While Danica tended to my wounds, she couldn’t suppress the question burning in her eyes any more.

“How in Oblivion did that happen? And do you have it? Did you get the sap?”

“No, sorry.” Her face fell into disappointment, until she saw my smirk. “But I have something better.” I wiggled my bloody fingers in front of her face. “You didn’t think I’d come back with empty hands after this?” Carefully I drew the sapling from my pack, stuffed into a pouch filled with soil from the Eldergleam’s roots. It had survived the journey apparently unharmed, just a bit wrinkled, and the priestess’ face lighting up in unadulterated, incredulous joy when I handed it to her was worth all the trouble. She held the little tree in her cupped palms, careful and reverent.

“Kynareth’s grace has come back, Qhourian. You have brought it back. This is a debt Whiterun won’t forget.”

“A pleasure, Danica.” I answered her smile equally bright and relieved. To have experienced the Eldergleam, to be deemed worthy of its blessing, that was more than enough reward. And I hoped she would pay me with something more valuable than treasures or honour.

She eyed me curiously. “You really wanna learn Restoration?”

I nodded. “Of course.” Examining the tender new skin of my palms where her spell had mended the flesh, I laughed shortly. “Would have been useful to have it earlier.”

She led me into a quiet sideroom, closed the door behind us and told me to get comfortable and relax, and she grinned bemused when I took her literally and got rid of my armour until I sat in simple pants and tunic before her.

In the end, it wasn’t as mysterious as I had feared. And she was a good teacher.

“You see, every healing process comes with a cost, a cost of power that either the injured person or the healer has to pay. When it’s a healer, it simply goes faster because a lot of power can be spent all at once. It’s not the same as the strength you need to wield a weapon, but you will see that its use is quite similar, and it isn’t less exhausting. The main difficulty is to gain access to this pool of power.”

We started with the most basic spell, only able to heal minor injuries, but we agreed that it would be most useful.

Danica was patient and took her time, she practised with me how to breathe, how to concentrate to tap into this pool of power inside of me, encouraging me with her certainty that everybody had it and was able to use it with enough practice. That it was more a technique than an art. The moment I finally found it and the first sparkle of a warm yellow light appeared in my palm, caressing my own bruises, I was so excited that it faded away in an instant, and Danica laughed at my childish pride.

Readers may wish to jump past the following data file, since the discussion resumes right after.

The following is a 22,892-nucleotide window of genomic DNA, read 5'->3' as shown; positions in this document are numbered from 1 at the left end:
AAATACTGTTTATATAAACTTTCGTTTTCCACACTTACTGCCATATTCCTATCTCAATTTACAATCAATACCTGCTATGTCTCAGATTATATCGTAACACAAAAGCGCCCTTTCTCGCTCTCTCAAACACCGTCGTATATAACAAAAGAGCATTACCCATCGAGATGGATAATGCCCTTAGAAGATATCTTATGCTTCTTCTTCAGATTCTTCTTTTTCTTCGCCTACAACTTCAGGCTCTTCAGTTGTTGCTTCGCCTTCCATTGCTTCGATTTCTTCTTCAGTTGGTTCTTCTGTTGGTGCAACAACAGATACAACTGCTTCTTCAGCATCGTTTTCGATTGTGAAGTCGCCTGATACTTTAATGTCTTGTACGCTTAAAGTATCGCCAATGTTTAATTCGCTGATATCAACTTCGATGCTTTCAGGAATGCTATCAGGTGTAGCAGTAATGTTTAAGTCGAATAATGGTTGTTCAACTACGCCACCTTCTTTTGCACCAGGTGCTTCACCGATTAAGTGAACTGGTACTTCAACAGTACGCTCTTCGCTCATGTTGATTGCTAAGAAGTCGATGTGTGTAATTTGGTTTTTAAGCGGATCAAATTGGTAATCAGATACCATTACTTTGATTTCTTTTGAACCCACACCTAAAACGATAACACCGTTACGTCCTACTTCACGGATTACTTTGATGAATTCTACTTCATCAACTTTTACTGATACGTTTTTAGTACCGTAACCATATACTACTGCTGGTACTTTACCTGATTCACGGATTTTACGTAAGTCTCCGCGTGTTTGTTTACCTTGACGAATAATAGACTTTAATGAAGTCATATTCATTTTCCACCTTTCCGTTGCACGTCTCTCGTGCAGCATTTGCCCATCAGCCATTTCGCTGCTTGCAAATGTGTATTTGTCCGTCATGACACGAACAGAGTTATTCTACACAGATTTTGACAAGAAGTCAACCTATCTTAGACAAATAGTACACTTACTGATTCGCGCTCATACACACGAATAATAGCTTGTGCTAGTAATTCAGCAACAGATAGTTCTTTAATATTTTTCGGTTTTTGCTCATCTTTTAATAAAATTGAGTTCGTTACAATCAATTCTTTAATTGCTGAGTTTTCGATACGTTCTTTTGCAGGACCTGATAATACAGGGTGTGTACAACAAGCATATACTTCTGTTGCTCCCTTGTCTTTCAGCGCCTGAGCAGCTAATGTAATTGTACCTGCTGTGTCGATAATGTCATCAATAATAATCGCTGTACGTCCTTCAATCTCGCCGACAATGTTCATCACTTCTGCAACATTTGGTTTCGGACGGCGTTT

“Yes, that’s it.” Her smile was warm. “Now you need to practise, practise, practise. It’s like training with a weapon, you will see how it becomes easier over time, and how your own power and experience will grow.” Her face became stern. “But there’s also a danger to it, and you should know about it.”

I regarded her curiously. “A danger? What danger can lie in healing?”

“Being a healer is… demanding,” she explained, “perhaps more demanding than to cause pain, and believe me… when you fail, it can be worse. When you fail as a warrior, you get yourself into trouble. But when you fail as a healer, someone else will suffer for it.” She searched my eyes. “The greatest danger for a healer is to overestimate himself. It has happened that healers killed themselves because they went beyond their own limits.”

I found my first practice target right after I left the temple. At the foot of the stairs to the marketplace was a commotion, Carlotta and Fralia had left their stands and hunched over a small, wailing bundle. When I joined them, I saw that it was Mila, Carlotta’s daughter. The woman looked up to me, rocking the weeping girl gently in her arms. “She tripped and fell down the stairs. It looks worse than it is,” she said.

“Anything serious? Shall I take her to Danica?” I asked. She couldn’t leave her stall now, not with customers waiting to be served. The insufferable Nazeem groped her cabbages impatiently.

“No, no. Just a few bruises.”

I knelt down beside them. I knew the girl well, when she didn’t help her mother, she and her friends came sometimes to Jorrvaskr to watch us spar and train. And because Tilma always had some sweets for them. But now she didn’t even deign to look at me, pressing her swollen, tearstained face against her mother’s chest who mumbled soft consolations and stroked the back of her head. The child’s pants were torn and soaked with blood from a bleeding scratch on her knee.

“Let me try something,” I mumbled, rolled up the ragged leg and cleaned the shallow wound with a wet cloth Fralia had brought in the meantime. And then I closed my eyes and evened out my breath, searched for the power and knowledge I had just discovered. Only the quiet sobs of the girl broke through my concentration, and somehow, strangely, it helped to feel her pain to channel the power into the spell I had learned.